This past weekend, I attended the Life Is Beautiful festival by myself, and it wasn’t as bad as I thought.

Look, I know that this isn’t a groundbreaking concept for many people given that our society is much more open to it. I’ve been to plenty of places alone, but given that so many people attend festivals and concerts in ‘packs’ and ‘tribes’, I had no intention of going alone. It’s supposed to be a shared experience, right?

“There’s so many people attending! You’re not going to be alone, Des. You’re experiencing this with EVERYONE.”

Photo Source: The Odyssey Online, A Cinderella Story, and All Parties Included (https://www.theodysseyonline.com/the-best-cinderella-story-quotes)
Photo Source: The Odyssey Online, A Cinderella Story, and All Parties Included

Well… yes and no. Sure, there were a TON of people going (in fact, THOUSANDS of people from around the world), but this felt like orientation day at a new school or a speed dating session with no organization whatsoever. There were no familiar faces anywhere and everyone that I’ve attended the festival with previously weren’t going. It felt like I was the only fish of my kind swimming in a gigantic fish tank.

Although there were definitely moments that made me wish I had my best friends and closest companions with me, there were definitely perks to being the single-rider on this rollercoaster of a weekend.

Here are the best things about attending a festival alone:

1. You can freely see/do whatever you want.

Yeah, sure. You can do this if you’re with a group of people, but often times, I find my ideal festival schedule conflicting with my group’s a bit, so I tend to sacrifice parts of my festival experience to catch up to what my friends want.  Attending a festival alone, you can stick to whatever schedule you want without tampering or tiptoeing around someone else’s.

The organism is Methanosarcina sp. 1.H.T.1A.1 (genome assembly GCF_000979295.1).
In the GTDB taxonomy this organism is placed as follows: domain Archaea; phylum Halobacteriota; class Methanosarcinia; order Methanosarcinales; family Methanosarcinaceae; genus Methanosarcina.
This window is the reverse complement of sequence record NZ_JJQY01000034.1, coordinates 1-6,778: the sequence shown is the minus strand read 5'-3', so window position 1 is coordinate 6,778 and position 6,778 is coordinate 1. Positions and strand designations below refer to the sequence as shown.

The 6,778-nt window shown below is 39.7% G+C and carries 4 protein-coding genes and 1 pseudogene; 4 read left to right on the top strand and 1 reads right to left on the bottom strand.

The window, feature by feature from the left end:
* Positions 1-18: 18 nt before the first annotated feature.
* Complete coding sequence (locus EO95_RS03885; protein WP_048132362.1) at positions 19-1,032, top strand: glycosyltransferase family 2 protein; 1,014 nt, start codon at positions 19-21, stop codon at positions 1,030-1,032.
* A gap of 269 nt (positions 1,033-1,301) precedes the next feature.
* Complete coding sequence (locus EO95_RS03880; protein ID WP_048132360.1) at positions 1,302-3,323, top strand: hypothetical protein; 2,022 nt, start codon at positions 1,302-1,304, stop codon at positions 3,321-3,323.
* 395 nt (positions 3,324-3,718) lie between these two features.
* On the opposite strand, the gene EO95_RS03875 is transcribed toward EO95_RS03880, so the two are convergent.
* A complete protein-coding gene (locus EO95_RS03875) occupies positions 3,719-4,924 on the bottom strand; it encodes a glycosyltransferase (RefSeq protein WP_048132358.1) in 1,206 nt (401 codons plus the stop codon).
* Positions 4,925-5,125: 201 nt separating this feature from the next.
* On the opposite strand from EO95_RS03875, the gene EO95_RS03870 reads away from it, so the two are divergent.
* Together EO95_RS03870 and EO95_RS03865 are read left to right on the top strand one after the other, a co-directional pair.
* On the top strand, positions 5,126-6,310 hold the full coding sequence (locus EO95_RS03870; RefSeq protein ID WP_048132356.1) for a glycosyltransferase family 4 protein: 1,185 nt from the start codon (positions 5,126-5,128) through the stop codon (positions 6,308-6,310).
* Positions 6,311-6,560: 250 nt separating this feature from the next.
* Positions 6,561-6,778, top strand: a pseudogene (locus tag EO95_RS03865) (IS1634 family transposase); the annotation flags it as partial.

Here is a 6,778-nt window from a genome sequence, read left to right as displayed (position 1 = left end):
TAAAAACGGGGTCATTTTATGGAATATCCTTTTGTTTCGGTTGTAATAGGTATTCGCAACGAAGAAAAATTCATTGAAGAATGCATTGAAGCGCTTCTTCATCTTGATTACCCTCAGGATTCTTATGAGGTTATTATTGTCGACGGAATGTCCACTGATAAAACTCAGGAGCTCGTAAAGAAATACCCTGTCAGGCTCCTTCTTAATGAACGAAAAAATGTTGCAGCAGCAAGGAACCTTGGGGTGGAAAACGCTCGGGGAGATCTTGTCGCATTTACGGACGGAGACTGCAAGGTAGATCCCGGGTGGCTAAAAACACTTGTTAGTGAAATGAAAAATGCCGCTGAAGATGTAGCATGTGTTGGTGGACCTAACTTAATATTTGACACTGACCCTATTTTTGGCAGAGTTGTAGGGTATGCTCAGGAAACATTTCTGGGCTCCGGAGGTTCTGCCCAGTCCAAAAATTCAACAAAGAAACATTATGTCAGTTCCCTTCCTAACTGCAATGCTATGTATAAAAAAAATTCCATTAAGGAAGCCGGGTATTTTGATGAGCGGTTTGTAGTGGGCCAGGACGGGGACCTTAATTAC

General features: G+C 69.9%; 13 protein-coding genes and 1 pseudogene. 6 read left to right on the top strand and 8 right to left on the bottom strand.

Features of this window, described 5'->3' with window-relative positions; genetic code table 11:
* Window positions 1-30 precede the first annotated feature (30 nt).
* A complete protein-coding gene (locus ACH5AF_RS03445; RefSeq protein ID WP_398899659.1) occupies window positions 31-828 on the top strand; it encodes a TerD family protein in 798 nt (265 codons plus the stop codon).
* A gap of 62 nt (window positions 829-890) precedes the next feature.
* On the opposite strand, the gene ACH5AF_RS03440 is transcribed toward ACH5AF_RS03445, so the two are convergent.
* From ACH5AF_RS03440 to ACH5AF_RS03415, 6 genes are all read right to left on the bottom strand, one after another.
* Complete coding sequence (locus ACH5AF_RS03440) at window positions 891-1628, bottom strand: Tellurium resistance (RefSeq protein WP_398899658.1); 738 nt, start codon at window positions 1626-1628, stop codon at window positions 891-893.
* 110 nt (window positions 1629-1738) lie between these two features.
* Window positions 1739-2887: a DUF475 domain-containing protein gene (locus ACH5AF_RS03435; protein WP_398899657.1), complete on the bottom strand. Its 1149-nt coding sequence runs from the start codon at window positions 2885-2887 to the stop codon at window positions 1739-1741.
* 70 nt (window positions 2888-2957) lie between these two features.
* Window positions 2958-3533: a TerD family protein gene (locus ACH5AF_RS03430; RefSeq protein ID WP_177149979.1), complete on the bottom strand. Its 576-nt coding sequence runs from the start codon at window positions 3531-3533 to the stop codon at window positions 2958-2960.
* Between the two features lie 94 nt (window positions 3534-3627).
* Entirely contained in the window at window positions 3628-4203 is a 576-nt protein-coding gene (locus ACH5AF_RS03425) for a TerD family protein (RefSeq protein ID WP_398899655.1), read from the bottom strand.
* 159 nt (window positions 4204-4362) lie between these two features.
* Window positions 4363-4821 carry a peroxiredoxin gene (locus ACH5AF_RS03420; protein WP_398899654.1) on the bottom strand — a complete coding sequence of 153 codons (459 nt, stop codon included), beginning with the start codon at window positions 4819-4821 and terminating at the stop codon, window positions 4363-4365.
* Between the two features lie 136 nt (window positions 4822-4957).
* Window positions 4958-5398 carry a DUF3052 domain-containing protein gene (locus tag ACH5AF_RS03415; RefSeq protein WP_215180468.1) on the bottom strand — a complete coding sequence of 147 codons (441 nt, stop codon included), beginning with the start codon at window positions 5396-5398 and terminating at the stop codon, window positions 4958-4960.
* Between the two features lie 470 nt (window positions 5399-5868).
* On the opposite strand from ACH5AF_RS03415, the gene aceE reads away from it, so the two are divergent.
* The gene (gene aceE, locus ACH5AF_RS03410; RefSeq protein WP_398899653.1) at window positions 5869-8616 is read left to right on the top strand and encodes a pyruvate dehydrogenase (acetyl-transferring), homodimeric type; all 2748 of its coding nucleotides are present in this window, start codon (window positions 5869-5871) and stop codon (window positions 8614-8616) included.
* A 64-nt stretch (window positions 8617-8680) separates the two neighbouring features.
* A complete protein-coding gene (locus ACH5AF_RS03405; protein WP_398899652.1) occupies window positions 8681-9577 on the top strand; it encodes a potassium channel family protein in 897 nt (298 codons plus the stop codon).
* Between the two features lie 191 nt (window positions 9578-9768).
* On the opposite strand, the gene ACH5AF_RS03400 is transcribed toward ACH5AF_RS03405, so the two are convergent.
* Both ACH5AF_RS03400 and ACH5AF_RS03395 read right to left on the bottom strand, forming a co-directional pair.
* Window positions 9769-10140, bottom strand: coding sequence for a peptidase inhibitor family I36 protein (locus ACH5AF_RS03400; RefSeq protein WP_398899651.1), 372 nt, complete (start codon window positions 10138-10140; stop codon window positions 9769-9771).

2. You’re primed for more exclusive opportunities.

Going into exclusive showings, sets, or limited seating performances opens up a bit more for you because you’re alone. It’s that ‘single-rider’ mentality I mentioned earlier. Because of the fact that I was attending many of these specialty acts by myself, groups of people were more inviting when it came to sitting with their groups or offering me a seat because I was by myself.

3. You interact with more people.

I know this may not be a guaranteed experience for everyone given the level of interaction we desire individually, but for me, I talked to more people this past weekend than I have in the last year. I feel like because I was alone, I was a bit more approachable because I wasn’t a part of a gigantic group of people. While some people came off as assholes, majority of people I interacted with were friendly and positive. We all were trying to have a good time. As long as you’re not being a jerk, having a positive interaction with other attendees didn’t deem difficult or negative.

4. You have more time to think.

I find that I was taking in and digesting every moment differently than if I was with a group. I was able to come up with my own interpretation and meaning from different aspects of the festival, and it set off new ideas in my mind. I wasn’t rushing between the different stages or wondering where my friends were all the time. Though there were hundreds of people walking around and gathering throughout the festivals, the chaos seemed to be quieted and I felt a giant wave of positivity knowing that the only person I was accountable for was myself. I didn’t have to worry about anyone else and that brought me peace. I was breathing deeper breaths and taking in every moment as it came.

While I loved attending the festival by myself, I do wish my friends had the same experience I was having.

Festivals are fun when you attend with people, but if you find yourself braving one alone, know that it’s not as terrifying as it may seem. Breaking down the size of the event and knowing the potential opportunities that the festival can bring you personally makes it all worth while.